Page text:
Friday, April 20, 2012

Metallica Still Can't Quite Find Their Roots

Kirk Hammett and James Hetfield

Usually when bands hit rock bottom they come out the other end better for the experience.  A case in point is Megadeth.  When Dave Mustaine tried his very best to sell out (and to his credit completely failed) with pop-metal flop Risk (1999), he saw the error of his ways.  Reflecting on that catastrophe, Mustaine admitted:

"When it comes to Risk, there'd be people in there playing and I wouldn't even know who they were or where the parts came from, and I'm not used to that. I was a little bit intimidated by the success we had with Cryptic Writings, so when it came to creating new material after that, it's like being 'power-drunk' - you want more. After the success with 'Trust', I thought to myself 'wow, we've had a number one hit'. We'd had four top five hits in a row, so why would I not want to give [producer] Dan [Huff] even more control when it comes to the producing part on the next record? So I did, and it backfired."

Megadeth's Endgame (2009), however, should have convinced even the most virulent Mustaine hater that the band had learned from their mistakes.

Metallica had a similar rock bottom experience with St. Anger (2003) - seen by most metalheads as a poor release for an already troubled band.  Metallica made a partial comeback with Death Magnetic (2008); and before readers think this post is being written by a 'Tallica hater, I actually kinda like that album.  Then came Lulu (2011)...and the "oh crap please forgive us" quick-release of the Beyond Magnetic (2011) digital EP.

So just when you'd think they'd finally learned their lesson, Metallica has announced  they will - in a continued attempt to make Lulu fade ever further from our minds - play two "classic" albums in their entirety at the upcoming Orion Festival in June at Bader Field Atlantic City, New Jersey:

Metal fans rejoice!  Thrash's flagship has finally returned home!  But wait, which albums are these?  Answer: Ride the Lightning on June 23rd and, as grand finale, The Black Album on June 24th.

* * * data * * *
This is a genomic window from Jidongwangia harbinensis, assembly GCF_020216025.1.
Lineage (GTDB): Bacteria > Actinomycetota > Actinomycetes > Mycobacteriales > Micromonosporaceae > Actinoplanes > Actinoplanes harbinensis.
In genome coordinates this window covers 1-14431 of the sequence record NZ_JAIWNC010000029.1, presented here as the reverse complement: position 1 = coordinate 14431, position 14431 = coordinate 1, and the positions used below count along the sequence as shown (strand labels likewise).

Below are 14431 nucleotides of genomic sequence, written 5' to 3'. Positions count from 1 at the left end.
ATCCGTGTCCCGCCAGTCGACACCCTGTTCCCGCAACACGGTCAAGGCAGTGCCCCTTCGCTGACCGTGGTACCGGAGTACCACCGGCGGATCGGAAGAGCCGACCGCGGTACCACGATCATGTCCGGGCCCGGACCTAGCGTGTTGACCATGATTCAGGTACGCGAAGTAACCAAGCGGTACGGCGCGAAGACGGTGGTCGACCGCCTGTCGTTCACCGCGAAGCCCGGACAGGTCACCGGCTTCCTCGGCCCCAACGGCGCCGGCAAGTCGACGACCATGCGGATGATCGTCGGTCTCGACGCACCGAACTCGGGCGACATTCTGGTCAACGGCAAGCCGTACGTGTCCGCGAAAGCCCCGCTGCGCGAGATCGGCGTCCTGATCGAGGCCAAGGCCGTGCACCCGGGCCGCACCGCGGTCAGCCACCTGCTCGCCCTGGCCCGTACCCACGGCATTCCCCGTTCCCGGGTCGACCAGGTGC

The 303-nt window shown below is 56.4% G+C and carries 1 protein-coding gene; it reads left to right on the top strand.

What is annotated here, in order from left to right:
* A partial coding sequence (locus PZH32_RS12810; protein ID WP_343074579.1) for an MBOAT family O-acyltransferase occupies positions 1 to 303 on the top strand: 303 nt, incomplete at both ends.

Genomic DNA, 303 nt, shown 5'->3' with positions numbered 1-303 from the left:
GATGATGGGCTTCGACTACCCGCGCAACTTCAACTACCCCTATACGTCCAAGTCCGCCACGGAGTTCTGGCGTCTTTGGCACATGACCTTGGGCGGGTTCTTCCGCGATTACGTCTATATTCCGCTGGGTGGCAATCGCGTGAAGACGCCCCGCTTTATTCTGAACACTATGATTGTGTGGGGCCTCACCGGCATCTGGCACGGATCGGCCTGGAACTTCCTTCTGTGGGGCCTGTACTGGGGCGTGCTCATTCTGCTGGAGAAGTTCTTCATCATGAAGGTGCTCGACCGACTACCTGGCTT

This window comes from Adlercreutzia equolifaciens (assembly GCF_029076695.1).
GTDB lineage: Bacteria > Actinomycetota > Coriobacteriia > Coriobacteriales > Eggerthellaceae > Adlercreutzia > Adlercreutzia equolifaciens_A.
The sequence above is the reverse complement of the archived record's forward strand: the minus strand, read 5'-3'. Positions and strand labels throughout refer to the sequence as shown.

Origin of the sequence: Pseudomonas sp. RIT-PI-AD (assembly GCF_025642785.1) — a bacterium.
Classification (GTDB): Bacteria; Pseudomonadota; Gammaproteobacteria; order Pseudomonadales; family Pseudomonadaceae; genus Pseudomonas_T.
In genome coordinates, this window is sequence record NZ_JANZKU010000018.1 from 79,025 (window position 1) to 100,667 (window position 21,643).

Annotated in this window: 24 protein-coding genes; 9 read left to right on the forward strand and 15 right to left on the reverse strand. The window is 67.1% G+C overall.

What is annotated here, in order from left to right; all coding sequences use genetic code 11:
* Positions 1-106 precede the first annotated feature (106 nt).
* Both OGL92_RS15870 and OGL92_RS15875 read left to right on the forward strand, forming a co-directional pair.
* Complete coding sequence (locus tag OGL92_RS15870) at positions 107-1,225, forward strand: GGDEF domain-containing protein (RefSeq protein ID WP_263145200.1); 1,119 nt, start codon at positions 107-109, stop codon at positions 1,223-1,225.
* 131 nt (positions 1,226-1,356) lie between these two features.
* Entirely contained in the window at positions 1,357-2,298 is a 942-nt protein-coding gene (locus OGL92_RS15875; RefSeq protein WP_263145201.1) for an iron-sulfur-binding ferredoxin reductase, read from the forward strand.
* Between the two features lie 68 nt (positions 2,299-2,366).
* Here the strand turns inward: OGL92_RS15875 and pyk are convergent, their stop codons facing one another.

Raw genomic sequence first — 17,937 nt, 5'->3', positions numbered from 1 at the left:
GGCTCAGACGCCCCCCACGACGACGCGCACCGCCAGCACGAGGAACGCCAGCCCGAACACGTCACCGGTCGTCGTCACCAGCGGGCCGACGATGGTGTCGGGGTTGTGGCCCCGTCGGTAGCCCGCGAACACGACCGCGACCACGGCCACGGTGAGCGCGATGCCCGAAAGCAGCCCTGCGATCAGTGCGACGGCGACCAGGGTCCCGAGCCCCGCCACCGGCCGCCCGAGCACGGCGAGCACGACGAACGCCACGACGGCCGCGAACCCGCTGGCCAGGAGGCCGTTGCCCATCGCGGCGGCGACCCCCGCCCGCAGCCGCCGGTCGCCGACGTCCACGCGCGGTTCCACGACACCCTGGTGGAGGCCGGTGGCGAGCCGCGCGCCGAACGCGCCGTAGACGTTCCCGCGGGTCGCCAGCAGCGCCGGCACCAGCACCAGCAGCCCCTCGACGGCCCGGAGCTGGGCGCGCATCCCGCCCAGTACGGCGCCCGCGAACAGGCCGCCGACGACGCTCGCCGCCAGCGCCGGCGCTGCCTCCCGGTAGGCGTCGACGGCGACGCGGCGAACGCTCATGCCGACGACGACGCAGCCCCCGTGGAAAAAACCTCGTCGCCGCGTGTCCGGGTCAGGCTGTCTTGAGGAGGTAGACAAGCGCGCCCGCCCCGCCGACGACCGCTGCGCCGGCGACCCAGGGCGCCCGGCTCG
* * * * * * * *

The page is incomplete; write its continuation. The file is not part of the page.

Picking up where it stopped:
Now to most thrash fans, Ride the Lightning is a superb album - arguably their best - but still constituted a slight shift away from their thrashy debut.  But The Black Album?  Really?  In the eyes of pretty much everyone on the planet, isn't that the album that began the suck slide?  And didn't they tour on that album for like three or four straight years?  I mean at this point who hasn't seen them play it live? 

For this thrash fan, all I have to do is hum a few bars of "hey...duh dun da...I'm your life...dun dah...I'm the one takes you there...duh dun da" and I'm pretty much ready to reach for the eject button.       

Unfortunately, when attempting to find their roots Metallica has become the Little Engine That Couldn't.  Sad but true.



  1. I actually like the song Sad But True. I'm not too intimately familiar with the rest of the songs on the album though.

  2. Metallica the band died the same day Cliff did. They have never recovered from that. Consider Master of Puppets to be their requiem. Everything after that is just garbage and all songs sang the same way - "yeah, yeah, yeah I took vocal lessons and it screwed up my singing style forever - yeah, yeah, yeah."

  3. I liked And Justice For All and several songs off of Death Magnetic. However, it's true that Hetfield's earlier more thrashy vocals sound way better.